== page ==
The 3 “Feelings” Of Training
If you read through some of my stories yesterday, or have watched in particular my YouTube video on deloads, I’ve alluded to the general feelings of fatigue and preparation that lifters should be cognizant of. These 3 general feelings (for lack of a better term) I would classify as “lagging”, “prepared”, or “fatigued”, and I’ll get into more below on exactly what each one of those means. But first, I must clarify the precedent to how we determine these and can use them to help guide training.
First, we have to understand that the feeling of fatigue isn’t always bad. We’ve all had those sessions where we feel terrible, but strength ends up amazing. For the feeling of lagging or fatigue, strength progression takes precedent. If week to week we are seeing an upward trend in performance, this concept does not apply in the same manner, but is more so for those times where we are feeling stagnant or are seeing performance downturns. The fact is on certain days the layout of your weekly structure may purposefully have days where you will feel lagging or fatigued. This is important to note as well, but the goal isn’t to feel great every day, but rather have a specific day on each lift throughout the week and block that you use as your primary day for progression.
Second, using these feelings to guide programming decisions should be separate from inconsistent recovery variables. If you come into the gym after sleeping 3 hours, not eating sufficient calories, and dehydrated, of course you aren’t going to feel the best. If this is a consistent issue, programming considerations need to be made to account for that. And if you aren’t putting the proper emphasis into your recovery and being consistent with that, tracking other trends to optimize your program is going to be extremely difficult.
So getting into these 3 “feelings”, let me clarify that I am simplifying this concept. But in reality we could look at this as a spectrum, as typically we aren’t going to be perfectly defined by one of these.
1.) Lagging: This feeling is usually defined by a lifter as feeling like they aren’t as explosive, as well as the one most people reading probably least understand and are aware of. They feel recovered, but the bar just feels heavy, they don’t feel like they have the same pop, and all of this kind of can be summed up by saying they feel detrained. Many times you may have even expected a good session due to feeling recovered, but once you got under the bar you just didn’t feel like the strength was there. This feeling would classify you as actually being overly recovered. I talk about this in my YouTube video on deloading, as if you deload too much, many times you will come back the following week and see a noticeable downturn in strength due to just feeling detrained. This can also happen within regular training though. Maybe the secondary squat day is programmed to allow adequate recovery, but you find that it is actually too much. And then when you come back around to the primary day you feel like you are “lagging”, hence being under-stimulated by that secondary day to continue to carry the adaptations over into the next session.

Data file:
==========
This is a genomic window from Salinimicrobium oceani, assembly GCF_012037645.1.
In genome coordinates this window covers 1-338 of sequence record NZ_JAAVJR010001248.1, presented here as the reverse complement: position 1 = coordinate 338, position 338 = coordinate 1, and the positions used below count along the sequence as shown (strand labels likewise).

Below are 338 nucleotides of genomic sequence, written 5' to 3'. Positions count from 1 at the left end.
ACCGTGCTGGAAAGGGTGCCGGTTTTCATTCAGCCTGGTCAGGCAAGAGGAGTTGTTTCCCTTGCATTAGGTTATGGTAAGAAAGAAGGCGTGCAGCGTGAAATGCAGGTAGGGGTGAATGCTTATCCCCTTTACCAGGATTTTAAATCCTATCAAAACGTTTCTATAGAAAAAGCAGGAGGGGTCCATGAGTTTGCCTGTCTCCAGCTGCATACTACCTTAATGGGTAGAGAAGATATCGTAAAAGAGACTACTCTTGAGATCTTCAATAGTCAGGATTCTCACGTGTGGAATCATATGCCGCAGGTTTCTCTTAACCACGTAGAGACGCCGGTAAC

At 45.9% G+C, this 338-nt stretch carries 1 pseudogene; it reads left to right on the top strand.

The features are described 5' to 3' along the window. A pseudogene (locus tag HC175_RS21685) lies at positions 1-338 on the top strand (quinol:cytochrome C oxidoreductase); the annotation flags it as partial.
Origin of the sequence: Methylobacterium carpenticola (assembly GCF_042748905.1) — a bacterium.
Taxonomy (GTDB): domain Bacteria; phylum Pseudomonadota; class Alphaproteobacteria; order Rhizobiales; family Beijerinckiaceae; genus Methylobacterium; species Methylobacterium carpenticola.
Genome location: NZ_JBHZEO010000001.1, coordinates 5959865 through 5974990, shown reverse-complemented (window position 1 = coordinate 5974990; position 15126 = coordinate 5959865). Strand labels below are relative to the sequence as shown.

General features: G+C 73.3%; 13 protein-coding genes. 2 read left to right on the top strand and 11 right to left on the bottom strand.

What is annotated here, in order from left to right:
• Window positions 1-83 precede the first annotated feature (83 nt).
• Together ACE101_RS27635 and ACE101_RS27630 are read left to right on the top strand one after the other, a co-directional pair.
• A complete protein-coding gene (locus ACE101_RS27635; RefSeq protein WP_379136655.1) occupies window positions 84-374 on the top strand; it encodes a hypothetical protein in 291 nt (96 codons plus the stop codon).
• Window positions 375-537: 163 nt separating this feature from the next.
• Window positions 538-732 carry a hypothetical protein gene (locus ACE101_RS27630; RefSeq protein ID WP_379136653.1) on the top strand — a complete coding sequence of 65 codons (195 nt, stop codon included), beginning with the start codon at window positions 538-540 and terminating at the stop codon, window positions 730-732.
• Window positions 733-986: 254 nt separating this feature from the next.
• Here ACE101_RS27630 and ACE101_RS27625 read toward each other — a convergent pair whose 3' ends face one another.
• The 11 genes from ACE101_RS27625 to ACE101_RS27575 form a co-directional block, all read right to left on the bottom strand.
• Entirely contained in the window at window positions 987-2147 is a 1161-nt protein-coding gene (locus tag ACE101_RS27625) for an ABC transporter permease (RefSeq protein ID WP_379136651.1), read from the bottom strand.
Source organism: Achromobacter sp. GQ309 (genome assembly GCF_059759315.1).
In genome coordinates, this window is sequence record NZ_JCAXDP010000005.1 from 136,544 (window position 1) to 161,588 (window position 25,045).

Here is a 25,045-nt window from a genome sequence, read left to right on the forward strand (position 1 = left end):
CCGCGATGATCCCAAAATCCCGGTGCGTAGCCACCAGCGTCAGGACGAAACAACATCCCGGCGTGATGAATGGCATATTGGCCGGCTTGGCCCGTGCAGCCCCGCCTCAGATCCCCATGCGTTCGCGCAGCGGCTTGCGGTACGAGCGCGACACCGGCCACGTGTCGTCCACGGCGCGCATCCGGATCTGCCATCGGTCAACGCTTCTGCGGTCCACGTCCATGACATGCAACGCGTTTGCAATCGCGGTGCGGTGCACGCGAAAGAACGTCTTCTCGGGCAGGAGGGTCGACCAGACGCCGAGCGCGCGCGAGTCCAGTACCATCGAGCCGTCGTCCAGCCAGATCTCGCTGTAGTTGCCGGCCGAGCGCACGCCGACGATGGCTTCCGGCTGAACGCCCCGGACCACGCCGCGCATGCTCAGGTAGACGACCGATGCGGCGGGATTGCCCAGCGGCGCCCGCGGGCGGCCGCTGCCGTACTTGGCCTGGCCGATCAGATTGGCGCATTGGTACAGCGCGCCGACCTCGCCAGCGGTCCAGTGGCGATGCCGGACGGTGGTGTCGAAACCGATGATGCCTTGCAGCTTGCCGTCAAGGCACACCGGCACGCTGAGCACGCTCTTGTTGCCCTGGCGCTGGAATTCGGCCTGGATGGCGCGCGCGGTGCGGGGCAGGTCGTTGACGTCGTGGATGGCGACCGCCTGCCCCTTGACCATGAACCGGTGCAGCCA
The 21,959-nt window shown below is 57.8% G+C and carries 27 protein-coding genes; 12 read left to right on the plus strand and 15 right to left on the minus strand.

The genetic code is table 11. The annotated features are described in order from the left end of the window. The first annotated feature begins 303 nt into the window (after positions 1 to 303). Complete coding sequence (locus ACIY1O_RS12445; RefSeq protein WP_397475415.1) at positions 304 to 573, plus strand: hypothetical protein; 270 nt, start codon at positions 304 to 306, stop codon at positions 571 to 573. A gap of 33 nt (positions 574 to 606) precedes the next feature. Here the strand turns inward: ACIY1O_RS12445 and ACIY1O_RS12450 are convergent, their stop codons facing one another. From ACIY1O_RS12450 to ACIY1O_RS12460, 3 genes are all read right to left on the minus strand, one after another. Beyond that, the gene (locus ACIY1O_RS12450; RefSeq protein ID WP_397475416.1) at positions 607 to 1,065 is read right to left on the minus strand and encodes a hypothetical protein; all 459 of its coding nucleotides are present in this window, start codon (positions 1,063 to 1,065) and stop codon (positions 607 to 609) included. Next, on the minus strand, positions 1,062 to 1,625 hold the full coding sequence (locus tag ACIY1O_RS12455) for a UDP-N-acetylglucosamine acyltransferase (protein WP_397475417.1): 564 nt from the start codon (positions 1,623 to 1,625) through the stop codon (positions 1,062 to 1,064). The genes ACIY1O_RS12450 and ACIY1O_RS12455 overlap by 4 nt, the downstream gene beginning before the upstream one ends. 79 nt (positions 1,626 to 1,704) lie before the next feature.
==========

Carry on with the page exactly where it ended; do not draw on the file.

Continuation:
2.) Prepared: This is what we aim for. You feel good, you are strong, and the session goes great. It doesn’t mean you don’t carry any fatigue or that maybe you didn’t have a little extra recovery. It just means within the spectrum, you’ve been appropriately dosed to stimulate adaptations, allow adequate recover, and see strength progression. This is probably the easiest one to notice, but also maybe the hardest one to maintain. Our goal is to formulate a training structure that can elicit this feeling in a predictable and consistent manner. And as I alluded to, usually that’s on 1 given day within the training week on each lift. We have a primary day that everything else is programmed around to optimize performance on that given day each week, and then most likely even peak that day on a given week within the training block.
3.) Fatigued: Most lifters understand the concept and feeling of fatigue, but the issue is the misconception of why they are fatigued. In a perfect world, we could eat, sleep, and train, and therefore any fatigue we feel we can immediately adjust based on programming considerations. But probably no one reading this is a professional powerlifter, so therefore fatigue is this multi-variable spectrum of so many different aspects of our life feeding into this one bucket. Since perfection will be about impossible, our goal is to find consistency to the best of our ability. Within that, we can then account for a consistent level of recovery and then understand how fatigue from training is playing its role. In reality, even optimal training will elicit fatigue that eventually builds up past our recovery ability. Which is why fatigue isn’t always bad. The main issue is when we see high levels of fatigue correlating with performance downturns. If we see a continued increase week after week in fatigue, with no day of the week feeling particularly strong and performance either maintaining or diminishing, and recovery is consistent, we can presume an athlete is doing more than they can tolerate. Much like lagging is being under-stimulated, fatigued is an over-stimulation past our tolerable limits.